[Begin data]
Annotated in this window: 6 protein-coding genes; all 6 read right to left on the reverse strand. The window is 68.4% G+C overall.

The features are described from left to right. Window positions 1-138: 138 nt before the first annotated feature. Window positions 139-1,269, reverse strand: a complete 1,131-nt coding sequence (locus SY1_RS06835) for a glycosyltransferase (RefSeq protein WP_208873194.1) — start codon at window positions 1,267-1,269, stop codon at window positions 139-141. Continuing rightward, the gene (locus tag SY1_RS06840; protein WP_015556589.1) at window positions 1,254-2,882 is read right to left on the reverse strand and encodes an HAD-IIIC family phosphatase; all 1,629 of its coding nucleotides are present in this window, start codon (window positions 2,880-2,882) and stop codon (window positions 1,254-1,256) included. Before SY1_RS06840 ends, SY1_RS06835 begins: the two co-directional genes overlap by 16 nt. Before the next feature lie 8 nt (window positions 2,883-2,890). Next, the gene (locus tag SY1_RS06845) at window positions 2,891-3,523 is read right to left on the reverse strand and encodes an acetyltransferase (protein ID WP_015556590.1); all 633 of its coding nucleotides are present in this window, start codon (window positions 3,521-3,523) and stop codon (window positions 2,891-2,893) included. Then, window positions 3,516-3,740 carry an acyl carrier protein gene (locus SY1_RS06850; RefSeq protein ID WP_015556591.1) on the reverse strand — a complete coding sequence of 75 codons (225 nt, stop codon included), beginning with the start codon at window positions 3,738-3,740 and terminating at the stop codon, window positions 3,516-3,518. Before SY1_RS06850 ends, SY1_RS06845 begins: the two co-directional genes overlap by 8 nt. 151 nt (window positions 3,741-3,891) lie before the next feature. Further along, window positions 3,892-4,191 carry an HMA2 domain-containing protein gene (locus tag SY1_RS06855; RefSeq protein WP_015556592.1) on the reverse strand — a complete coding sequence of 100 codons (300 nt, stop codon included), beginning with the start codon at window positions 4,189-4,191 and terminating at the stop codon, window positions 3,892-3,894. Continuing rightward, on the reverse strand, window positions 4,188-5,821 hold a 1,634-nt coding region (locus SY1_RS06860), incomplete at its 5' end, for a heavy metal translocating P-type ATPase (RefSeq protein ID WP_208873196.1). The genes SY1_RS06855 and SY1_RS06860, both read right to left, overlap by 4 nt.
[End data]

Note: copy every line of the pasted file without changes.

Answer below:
Annotated in this window: 6 protein-coding genes; all 6 read right to left on the reverse strand. The window is 68.4% G+C overall.

The features are described from left to right. Window positions 1-138: 138 nt before the first annotated feature. Window positions 139-1,269, reverse strand: a complete 1,131-nt coding sequence (locus SY1_RS06835) for a glycosyltransferase (RefSeq protein WP_208873194.1) — start codon at window positions 1,267-1,269, stop codon at window positions 139-141. Continuing rightward, the gene (locus tag SY1_RS06840; protein WP_015556589.1) at window positions 1,254-2,882 is read right to left on the reverse strand and encodes an HAD-IIIC family phosphatase; all 1,629 of its coding nucleotides are present in this window, start codon (window positions 2,880-2,882) and stop codon (window positions 1,254-1,256) included. Before SY1_RS06840 ends, SY1_RS06835 begins: the two co-directional genes overlap by 16 nt. Before the next feature lie 8 nt (window positions 2,883-2,890). Next, the gene (locus tag SY1_RS06845) at window positions 2,891-3,523 is read right to left on the reverse strand and encodes an acetyltransferase (protein ID WP_015556590.1); all 633 of its coding nucleotides are present in this window, start codon (window positions 3,521-3,523) and stop codon (window positions 2,891-2,893) included. Then, window positions 3,516-3,740 carry an acyl carrier protein gene (locus SY1_RS06850; RefSeq protein ID WP_015556591.1) on the reverse strand — a complete coding sequence of 75 codons (225 nt, stop codon included), beginning with the start codon at window positions 3,738-3,740 and terminating at the stop codon, window positions 3,516-3,518. Before SY1_RS06850 ends, SY1_RS06845 begins: the two co-directional genes overlap by 8 nt. 151 nt (window positions 3,741-3,891) lie before the next feature. Further along, window positions 3,892-4,191 carry an HMA2 domain-containing protein gene (locus tag SY1_RS06855; RefSeq protein WP_015556592.1) on the reverse strand — a complete coding sequence of 100 codons (300 nt, stop codon included), beginning with the start codon at window positions 4,189-4,191 and terminating at the stop codon, window positions 3,892-3,894. Continuing rightward, on the reverse strand, window positions 4,188-5,821 hold a 1,634-nt coding region (locus SY1_RS06860), incomplete at its 5' end, for a heavy metal translocating P-type ATPase (RefSeq protein ID WP_208873196.1). The genes SY1_RS06855 and SY1_RS06860, both read right to left, overlap by 4 nt.